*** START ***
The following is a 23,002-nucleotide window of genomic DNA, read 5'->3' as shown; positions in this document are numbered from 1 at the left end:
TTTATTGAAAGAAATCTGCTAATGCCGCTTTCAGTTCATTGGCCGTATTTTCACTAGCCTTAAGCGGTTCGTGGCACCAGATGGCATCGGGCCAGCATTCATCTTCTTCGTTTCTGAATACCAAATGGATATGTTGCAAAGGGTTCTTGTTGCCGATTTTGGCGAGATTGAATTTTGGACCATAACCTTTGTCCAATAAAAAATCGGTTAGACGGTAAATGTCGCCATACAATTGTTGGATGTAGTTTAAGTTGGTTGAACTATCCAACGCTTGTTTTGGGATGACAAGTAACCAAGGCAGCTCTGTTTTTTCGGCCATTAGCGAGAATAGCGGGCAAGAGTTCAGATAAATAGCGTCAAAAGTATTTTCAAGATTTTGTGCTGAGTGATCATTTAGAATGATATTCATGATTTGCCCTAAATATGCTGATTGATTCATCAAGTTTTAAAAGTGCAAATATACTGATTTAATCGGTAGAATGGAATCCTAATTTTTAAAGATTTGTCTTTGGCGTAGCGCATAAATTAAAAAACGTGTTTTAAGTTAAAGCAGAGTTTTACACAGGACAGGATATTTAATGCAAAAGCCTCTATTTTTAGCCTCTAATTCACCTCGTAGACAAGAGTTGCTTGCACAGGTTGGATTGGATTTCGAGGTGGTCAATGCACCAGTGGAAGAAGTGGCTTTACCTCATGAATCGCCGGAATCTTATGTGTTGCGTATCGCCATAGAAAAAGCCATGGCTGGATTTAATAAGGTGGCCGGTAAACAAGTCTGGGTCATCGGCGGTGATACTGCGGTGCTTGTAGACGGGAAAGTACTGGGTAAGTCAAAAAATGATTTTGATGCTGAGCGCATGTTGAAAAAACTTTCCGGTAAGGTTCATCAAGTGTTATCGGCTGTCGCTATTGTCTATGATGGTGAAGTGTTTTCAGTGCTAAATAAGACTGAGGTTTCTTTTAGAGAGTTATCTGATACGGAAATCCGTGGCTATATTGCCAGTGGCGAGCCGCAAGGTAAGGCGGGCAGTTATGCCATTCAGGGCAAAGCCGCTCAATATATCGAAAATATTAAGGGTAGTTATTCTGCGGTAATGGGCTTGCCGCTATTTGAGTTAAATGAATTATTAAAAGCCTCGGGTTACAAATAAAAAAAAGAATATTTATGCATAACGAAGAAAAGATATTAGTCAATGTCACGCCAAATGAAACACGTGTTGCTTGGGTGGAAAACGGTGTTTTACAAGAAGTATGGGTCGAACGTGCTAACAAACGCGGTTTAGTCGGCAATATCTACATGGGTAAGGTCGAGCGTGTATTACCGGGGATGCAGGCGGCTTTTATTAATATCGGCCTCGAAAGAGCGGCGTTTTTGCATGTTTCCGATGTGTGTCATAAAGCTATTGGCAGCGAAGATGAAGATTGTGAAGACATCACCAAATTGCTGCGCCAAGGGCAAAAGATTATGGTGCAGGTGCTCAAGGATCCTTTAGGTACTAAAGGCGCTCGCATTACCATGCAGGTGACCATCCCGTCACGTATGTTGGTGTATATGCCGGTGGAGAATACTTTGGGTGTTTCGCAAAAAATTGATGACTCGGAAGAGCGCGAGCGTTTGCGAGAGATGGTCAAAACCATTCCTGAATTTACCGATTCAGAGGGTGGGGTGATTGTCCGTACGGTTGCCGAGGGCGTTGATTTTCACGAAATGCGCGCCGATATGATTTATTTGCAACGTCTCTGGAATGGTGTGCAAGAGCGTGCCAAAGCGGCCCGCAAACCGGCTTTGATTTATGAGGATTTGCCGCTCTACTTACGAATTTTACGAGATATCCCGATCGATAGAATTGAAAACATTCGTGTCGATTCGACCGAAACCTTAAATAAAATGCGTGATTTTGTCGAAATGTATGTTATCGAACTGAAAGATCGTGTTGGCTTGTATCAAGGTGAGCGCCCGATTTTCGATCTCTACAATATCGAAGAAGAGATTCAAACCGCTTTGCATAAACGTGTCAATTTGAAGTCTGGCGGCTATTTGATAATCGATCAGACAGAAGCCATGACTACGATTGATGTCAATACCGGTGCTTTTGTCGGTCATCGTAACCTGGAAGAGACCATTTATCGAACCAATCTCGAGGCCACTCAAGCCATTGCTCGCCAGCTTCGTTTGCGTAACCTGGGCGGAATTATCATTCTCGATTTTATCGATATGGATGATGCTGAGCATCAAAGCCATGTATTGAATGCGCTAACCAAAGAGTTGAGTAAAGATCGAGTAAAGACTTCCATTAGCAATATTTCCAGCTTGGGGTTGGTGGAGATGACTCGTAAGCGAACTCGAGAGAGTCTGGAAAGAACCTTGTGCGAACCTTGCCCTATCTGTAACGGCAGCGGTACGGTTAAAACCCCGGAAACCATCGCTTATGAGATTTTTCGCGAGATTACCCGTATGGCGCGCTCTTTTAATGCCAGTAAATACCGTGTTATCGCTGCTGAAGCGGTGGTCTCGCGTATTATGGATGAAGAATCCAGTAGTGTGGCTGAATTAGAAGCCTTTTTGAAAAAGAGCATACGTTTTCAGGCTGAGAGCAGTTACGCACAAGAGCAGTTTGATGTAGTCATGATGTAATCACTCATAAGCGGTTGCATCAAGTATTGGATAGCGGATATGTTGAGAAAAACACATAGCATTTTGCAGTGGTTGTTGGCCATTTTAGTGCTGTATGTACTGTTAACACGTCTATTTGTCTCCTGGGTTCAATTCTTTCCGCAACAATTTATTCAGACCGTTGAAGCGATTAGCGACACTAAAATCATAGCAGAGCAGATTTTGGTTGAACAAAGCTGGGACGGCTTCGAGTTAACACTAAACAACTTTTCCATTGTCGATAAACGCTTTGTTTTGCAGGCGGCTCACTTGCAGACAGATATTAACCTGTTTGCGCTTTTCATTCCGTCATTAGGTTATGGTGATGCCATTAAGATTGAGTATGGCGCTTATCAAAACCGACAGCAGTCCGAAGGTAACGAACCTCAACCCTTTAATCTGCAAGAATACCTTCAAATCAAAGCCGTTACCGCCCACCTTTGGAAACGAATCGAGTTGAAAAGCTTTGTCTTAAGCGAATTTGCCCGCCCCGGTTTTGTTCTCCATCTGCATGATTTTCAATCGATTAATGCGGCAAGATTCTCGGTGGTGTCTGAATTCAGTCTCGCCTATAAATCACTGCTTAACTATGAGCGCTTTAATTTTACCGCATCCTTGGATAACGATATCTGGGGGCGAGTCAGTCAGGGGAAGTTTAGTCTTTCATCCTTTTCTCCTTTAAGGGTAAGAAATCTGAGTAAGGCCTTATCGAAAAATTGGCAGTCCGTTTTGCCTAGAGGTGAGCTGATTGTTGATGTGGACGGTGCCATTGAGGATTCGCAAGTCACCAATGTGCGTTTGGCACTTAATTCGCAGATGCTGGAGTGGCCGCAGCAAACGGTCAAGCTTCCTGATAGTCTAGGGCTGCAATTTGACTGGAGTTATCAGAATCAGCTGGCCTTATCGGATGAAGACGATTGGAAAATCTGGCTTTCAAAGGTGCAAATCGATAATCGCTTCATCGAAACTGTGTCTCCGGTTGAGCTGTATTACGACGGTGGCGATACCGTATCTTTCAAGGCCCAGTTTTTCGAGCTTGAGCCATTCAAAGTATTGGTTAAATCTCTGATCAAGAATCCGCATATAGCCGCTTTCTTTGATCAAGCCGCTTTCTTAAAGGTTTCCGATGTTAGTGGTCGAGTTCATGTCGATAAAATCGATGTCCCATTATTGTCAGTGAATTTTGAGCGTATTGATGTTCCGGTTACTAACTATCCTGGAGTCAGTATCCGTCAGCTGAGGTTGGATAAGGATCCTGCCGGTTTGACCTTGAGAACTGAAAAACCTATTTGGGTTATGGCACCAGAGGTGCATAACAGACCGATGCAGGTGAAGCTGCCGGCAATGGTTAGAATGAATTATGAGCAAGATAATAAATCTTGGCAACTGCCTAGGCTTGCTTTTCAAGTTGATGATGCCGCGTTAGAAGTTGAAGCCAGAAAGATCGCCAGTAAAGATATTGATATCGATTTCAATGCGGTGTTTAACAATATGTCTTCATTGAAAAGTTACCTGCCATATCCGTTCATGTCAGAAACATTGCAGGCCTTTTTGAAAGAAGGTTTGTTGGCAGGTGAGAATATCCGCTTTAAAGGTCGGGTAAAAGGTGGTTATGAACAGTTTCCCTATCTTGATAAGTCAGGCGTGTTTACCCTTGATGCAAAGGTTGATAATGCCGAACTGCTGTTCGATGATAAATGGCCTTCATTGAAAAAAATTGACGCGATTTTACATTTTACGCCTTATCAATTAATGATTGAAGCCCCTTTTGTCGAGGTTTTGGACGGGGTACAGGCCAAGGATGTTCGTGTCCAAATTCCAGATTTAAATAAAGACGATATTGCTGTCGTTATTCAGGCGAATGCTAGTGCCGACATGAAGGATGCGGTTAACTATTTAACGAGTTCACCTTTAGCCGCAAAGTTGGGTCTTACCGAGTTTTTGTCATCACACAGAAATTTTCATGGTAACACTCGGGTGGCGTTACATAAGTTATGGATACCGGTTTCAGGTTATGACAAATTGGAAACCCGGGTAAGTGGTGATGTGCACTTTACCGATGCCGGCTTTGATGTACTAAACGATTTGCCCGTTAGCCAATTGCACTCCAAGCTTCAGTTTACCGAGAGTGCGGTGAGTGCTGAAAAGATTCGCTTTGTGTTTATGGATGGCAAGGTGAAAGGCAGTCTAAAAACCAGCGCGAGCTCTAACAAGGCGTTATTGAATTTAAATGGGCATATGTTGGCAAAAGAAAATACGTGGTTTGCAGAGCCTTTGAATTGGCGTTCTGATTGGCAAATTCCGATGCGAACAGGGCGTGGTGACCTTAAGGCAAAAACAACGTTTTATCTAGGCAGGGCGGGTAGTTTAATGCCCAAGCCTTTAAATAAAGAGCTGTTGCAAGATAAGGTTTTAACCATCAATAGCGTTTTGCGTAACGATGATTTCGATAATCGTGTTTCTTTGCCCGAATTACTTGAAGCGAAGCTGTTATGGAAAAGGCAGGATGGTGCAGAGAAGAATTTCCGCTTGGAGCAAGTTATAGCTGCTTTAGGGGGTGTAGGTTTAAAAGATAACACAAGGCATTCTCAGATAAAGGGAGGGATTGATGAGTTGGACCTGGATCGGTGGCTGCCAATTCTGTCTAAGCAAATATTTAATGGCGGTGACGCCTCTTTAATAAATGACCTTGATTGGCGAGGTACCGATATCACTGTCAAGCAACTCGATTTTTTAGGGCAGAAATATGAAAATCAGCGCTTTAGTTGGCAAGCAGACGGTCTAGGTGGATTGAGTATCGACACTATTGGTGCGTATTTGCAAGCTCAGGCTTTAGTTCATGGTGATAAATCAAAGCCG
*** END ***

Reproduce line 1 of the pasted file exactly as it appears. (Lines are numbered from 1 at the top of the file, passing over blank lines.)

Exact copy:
The following is a 23,002-nucleotide window of genomic DNA, read 5'->3' as shown; positions in this document are numbered from 1 at the left end: